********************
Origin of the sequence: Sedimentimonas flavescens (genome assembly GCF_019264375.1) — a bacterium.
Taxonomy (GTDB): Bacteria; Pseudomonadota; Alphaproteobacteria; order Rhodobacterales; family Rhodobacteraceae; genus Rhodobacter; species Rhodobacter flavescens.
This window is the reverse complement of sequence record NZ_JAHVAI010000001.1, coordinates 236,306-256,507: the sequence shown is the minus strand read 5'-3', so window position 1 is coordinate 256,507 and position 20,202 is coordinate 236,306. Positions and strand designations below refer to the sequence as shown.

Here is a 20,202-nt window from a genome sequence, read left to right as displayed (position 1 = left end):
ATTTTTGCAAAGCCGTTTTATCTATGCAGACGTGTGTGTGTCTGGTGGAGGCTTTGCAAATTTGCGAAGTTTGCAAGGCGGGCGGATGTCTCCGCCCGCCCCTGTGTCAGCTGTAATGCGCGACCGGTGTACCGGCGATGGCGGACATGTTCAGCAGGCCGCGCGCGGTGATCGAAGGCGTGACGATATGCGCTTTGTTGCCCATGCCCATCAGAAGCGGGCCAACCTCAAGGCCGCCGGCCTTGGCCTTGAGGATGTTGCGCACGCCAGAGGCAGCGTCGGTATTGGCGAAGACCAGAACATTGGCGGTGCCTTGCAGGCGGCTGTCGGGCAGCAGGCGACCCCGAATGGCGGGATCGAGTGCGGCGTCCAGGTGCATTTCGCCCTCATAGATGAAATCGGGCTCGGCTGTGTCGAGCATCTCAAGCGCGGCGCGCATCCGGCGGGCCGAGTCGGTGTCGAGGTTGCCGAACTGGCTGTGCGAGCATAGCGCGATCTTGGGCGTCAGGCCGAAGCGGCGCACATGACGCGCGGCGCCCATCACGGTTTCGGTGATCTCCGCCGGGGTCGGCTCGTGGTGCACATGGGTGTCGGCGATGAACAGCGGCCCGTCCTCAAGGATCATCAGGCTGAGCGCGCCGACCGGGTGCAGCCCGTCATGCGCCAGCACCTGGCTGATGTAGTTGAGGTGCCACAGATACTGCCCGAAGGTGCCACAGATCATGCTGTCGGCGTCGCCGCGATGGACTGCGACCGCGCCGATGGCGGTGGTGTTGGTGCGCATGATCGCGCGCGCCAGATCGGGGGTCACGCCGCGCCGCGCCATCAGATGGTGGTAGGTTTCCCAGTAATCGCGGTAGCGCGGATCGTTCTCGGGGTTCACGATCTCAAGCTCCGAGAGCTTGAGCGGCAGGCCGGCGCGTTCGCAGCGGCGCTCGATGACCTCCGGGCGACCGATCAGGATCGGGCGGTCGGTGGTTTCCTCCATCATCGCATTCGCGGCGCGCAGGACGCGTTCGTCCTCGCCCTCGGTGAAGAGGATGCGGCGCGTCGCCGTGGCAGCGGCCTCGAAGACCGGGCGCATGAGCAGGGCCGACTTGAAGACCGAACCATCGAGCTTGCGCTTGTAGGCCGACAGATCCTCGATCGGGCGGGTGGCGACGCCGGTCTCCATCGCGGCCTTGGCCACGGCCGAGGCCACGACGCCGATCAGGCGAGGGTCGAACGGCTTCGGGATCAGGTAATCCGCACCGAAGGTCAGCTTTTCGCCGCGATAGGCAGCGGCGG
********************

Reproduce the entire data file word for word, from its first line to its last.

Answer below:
Origin of the sequence: Sedimentimonas flavescens (genome assembly GCF_019264375.1) — a bacterium.
Taxonomy (GTDB): Bacteria; Pseudomonadota; Alphaproteobacteria; order Rhodobacterales; family Rhodobacteraceae; genus Rhodobacter; species Rhodobacter flavescens.
This window is the reverse complement of sequence record NZ_JAHVAI010000001.1, coordinates 236,306-256,507: the sequence shown is the minus strand read 5'-3', so window position 1 is coordinate 256,507 and position 20,202 is coordinate 236,306. Positions and strand designations below refer to the sequence as shown.

Here is a 20,202-nt window from a genome sequence, read left to right as displayed (position 1 = left end):
ATTTTTGCAAAGCCGTTTTATCTATGCAGACGTGTGTGTGTCTGGTGGAGGCTTTGCAAATTTGCGAAGTTTGCAAGGCGGGCGGATGTCTCCGCCCGCCCCTGTGTCAGCTGTAATGCGCGACCGGTGTACCGGCGATGGCGGACATGTTCAGCAGGCCGCGCGCGGTGATCGAAGGCGTGACGATATGCGCTTTGTTGCCCATGCCCATCAGAAGCGGGCCAACCTCAAGGCCGCCGGCCTTGGCCTTGAGGATGTTGCGCACGCCAGAGGCAGCGTCGGTATTGGCGAAGACCAGAACATTGGCGGTGCCTTGCAGGCGGCTGTCGGGCAGCAGGCGACCCCGAATGGCGGGATCGAGTGCGGCGTCCAGGTGCATTTCGCCCTCATAGATGAAATCGGGCTCGGCTGTGTCGAGCATCTCAAGCGCGGCGCGCATCCGGCGGGCCGAGTCGGTGTCGAGGTTGCCGAACTGGCTGTGCGAGCATAGCGCGATCTTGGGCGTCAGGCCGAAGCGGCGCACATGACGCGCGGCGCCCATCACGGTTTCGGTGATCTCCGCCGGGGTCGGCTCGTGGTGCACATGGGTGTCGGCGATGAACAGCGGCCCGTCCTCAAGGATCATCAGGCTGAGCGCGCCGACCGGGTGCAGCCCGTCATGCGCCAGCACCTGGCTGATGTAGTTGAGGTGCCACAGATACTGCCCGAAGGTGCCACAGATCATGCTGTCGGCGTCGCCGCGATGGACTGCGACCGCGCCGATGGCGGTGGTGTTGGTGCGCATGATCGCGCGCGCCAGATCGGGGGTCACGCCGCGCCGCGCCATCAGATGGTGGTAGGTTTCCCAGTAATCGCGGTAGCGCGGATCGTTCTCGGGGTTCACGATCTCAAGCTCCGAGAGCTTGAGCGGCAGGCCGGCGCGTTCGCAGCGGCGCTCGATGACCTCCGGGCGACCGATCAGGATCGGGCGGTCGGTGGTTTCCTCCATCATCGCATTCGCGGCGCGCAGGACGCGTTCGTCCTCGCCCTCGGTGAAGAGGATGCGGCGCGTCGCCGTGGCAGCGGCCTCGAAGACCGGGCGCATGAGCAGGGCCGACTTGAAGACCGAACCATCGAGCTTGCGCTTGTAGGCCGACAGATCCTCGATCGGGCGGGTGGCGACGCCGGTCTCCATCGCGGCCTTGGCCACGGCCGAGGCCACGACGCCGATCAGGCGAGGGTCGAACGGCTTCGGGATCAGGTAATCCGCACCGAAGGTCAGCTTTTCGCCGCGATAGGCAGCGGCGG